The universe in motion - why constellations change over time

The universe in motion - why constellations change over time

As humans we have been watching the stars for over 30,000 years as we have tried to make sense of the world. We have only realised that the constellations of the night sky are in flux for the last 300 years, and that thanks to a historical observation 1900 years ago! So, why are the constellations changing over time?

Halley’s observations

Edmund Halley, famous for identifying the comet named after him, was one of the top astronomers of his time in the 1700s. Supported by the UK government he set up an observatory on the South Atlantic island of St Helena where he compared the constellations of his time with that of Ancient Greek philosopher Ptolemy.

Ptolemy had measured the positions of the stars some 1600 years before Halley. Halley observed evidence for the “mutability of the fixed Stars”. Basically all the stars in the sky had moved, and there was no reason to believe that Ptolemy was inaccurate – something that has been confirmed in recent times.

Working with Isaac Newton, Halley would conclude that the stars were moving through the universe on their own trajectories.

The universe in motion

We all understand that the Earth is in constant motion, spinning on its axis for day/night changes, and blasting around the sun roughly every 365.25 days. Looking at the rest of the Solar System, so the other planets are spinning and on their own orbits of the Sun.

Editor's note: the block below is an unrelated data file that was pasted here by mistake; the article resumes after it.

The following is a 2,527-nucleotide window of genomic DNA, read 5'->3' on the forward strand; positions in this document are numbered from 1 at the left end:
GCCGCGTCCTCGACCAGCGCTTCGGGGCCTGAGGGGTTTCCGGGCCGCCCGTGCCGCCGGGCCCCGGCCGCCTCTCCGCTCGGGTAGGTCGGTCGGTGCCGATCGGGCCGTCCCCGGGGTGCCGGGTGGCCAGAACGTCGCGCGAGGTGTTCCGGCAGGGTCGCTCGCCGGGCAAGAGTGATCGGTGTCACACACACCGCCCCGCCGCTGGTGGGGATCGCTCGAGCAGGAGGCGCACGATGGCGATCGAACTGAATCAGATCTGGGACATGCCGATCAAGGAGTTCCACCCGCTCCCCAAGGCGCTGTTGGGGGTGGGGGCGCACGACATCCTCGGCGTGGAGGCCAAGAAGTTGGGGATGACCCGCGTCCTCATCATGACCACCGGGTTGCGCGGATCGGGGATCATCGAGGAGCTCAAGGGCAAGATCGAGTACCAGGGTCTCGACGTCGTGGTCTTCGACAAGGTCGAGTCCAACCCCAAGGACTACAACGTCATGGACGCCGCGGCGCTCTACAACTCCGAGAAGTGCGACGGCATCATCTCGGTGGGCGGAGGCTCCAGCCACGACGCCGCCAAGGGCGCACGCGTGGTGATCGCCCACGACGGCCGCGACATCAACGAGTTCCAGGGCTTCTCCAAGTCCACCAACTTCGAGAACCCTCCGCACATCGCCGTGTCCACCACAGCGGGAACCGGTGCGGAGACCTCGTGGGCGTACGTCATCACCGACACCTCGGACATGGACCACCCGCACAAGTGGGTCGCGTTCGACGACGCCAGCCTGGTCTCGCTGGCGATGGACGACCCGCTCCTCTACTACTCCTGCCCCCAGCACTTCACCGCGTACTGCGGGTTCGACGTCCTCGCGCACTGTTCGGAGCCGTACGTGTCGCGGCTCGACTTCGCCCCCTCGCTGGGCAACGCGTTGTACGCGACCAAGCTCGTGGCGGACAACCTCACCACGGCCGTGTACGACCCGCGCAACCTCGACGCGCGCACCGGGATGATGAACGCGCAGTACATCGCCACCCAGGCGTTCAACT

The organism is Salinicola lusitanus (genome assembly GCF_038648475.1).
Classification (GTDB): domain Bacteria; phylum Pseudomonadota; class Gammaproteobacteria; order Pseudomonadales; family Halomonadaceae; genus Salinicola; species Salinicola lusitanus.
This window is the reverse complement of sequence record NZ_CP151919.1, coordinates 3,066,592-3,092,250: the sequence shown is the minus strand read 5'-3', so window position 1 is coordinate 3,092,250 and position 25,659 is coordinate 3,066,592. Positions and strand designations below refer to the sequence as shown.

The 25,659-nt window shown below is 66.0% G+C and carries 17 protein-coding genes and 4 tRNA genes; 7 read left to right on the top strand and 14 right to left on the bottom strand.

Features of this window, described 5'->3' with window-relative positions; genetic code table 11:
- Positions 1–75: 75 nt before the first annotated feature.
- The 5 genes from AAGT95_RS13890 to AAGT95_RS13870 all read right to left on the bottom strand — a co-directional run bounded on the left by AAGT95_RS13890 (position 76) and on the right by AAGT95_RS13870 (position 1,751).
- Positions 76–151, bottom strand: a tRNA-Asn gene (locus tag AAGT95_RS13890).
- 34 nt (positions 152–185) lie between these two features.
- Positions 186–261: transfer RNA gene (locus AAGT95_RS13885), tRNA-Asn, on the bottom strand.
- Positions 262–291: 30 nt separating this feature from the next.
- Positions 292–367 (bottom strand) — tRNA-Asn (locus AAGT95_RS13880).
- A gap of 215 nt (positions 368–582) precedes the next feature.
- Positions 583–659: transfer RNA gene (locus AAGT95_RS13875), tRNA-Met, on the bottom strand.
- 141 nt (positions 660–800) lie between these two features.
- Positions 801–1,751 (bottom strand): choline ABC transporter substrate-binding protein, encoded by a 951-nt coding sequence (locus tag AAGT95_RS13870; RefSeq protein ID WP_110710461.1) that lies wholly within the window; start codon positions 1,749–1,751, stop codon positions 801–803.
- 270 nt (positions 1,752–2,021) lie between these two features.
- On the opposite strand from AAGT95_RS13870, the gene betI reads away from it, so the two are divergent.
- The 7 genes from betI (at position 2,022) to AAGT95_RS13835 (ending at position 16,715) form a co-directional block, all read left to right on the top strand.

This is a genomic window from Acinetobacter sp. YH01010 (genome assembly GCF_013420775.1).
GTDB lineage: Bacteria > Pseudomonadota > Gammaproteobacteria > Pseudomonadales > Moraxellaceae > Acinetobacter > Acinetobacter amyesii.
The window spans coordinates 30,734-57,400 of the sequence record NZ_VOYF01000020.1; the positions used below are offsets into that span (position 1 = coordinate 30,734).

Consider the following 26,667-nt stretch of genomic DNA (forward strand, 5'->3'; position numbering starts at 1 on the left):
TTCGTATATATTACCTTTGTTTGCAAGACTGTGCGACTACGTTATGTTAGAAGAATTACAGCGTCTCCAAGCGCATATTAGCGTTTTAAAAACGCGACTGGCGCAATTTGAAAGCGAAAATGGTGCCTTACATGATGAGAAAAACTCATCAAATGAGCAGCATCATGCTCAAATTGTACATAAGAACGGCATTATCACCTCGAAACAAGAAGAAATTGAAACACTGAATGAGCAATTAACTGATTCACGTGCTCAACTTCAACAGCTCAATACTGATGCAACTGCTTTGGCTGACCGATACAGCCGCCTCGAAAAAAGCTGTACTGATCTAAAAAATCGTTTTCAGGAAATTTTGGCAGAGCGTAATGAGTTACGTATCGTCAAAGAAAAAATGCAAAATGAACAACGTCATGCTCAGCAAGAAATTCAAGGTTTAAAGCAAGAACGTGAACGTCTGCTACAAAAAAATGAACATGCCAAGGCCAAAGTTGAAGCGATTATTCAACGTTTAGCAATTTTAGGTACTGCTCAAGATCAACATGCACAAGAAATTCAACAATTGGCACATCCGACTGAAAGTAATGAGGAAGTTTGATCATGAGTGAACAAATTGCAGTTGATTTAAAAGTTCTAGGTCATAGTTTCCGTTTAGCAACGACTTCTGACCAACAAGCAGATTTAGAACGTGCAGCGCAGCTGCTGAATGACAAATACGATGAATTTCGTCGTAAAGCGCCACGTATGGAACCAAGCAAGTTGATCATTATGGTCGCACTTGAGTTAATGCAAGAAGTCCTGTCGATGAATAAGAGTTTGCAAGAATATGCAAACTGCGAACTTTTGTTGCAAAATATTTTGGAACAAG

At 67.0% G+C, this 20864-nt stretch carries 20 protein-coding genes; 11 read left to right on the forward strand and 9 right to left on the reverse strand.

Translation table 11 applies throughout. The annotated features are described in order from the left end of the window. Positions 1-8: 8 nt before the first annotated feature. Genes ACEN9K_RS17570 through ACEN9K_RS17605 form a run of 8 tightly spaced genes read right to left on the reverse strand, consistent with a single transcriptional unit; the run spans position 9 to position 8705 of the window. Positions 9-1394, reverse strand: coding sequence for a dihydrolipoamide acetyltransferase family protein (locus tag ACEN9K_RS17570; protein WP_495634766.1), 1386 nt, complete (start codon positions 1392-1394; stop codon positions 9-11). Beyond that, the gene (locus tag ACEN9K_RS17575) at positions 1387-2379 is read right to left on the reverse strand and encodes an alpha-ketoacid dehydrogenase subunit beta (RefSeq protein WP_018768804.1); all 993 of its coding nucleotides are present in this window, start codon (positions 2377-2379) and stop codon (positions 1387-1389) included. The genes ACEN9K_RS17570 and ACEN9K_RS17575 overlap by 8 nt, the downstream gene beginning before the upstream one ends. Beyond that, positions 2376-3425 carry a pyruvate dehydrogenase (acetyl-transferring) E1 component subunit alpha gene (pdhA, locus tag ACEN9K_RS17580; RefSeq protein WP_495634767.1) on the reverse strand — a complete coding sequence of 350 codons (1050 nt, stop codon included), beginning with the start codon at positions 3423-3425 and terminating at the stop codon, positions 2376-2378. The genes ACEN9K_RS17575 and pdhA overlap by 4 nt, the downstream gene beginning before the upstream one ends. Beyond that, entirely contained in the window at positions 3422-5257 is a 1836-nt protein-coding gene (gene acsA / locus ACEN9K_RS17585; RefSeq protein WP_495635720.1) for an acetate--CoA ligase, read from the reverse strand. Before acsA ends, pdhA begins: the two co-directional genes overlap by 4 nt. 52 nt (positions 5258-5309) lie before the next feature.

Halley came to the conclusion that not only this is happening, but the Sun and all the other stars in the sky are in motion too.

The NASA website explains, “The stars move along with fantastic speeds, but they are so far away that it takes a long time for their motion to be visible to us. You can understand this by moving your finger in front of your eyes. Even when you move it very slowly, it may appear to move faster than a speeding jet that is many miles away.”

One example of a constellation in motion is the Big Dipper where the handle is ‘bending’ as Antares moves down and the ‘bowl’ will flatten out over time. At your age your great grandfather would have seen the constellation slightly differently to the one you do today.

Time in space

So with our ever changing skies, a moment in time can be shown as a moment in space. The skies will be subtly different moment of every year and every decade to one another. This means that without getting into astrology, you can draw a map of the night sky at a specific moment in time that will be subtly different to every other moment in time thanks to the relative position of all the stars and planets.

They say we are all just stardust but we also have our place in the universe, perhaps when born or when a significant moment happens and the ‘stars align’. Pretty cool, that one!

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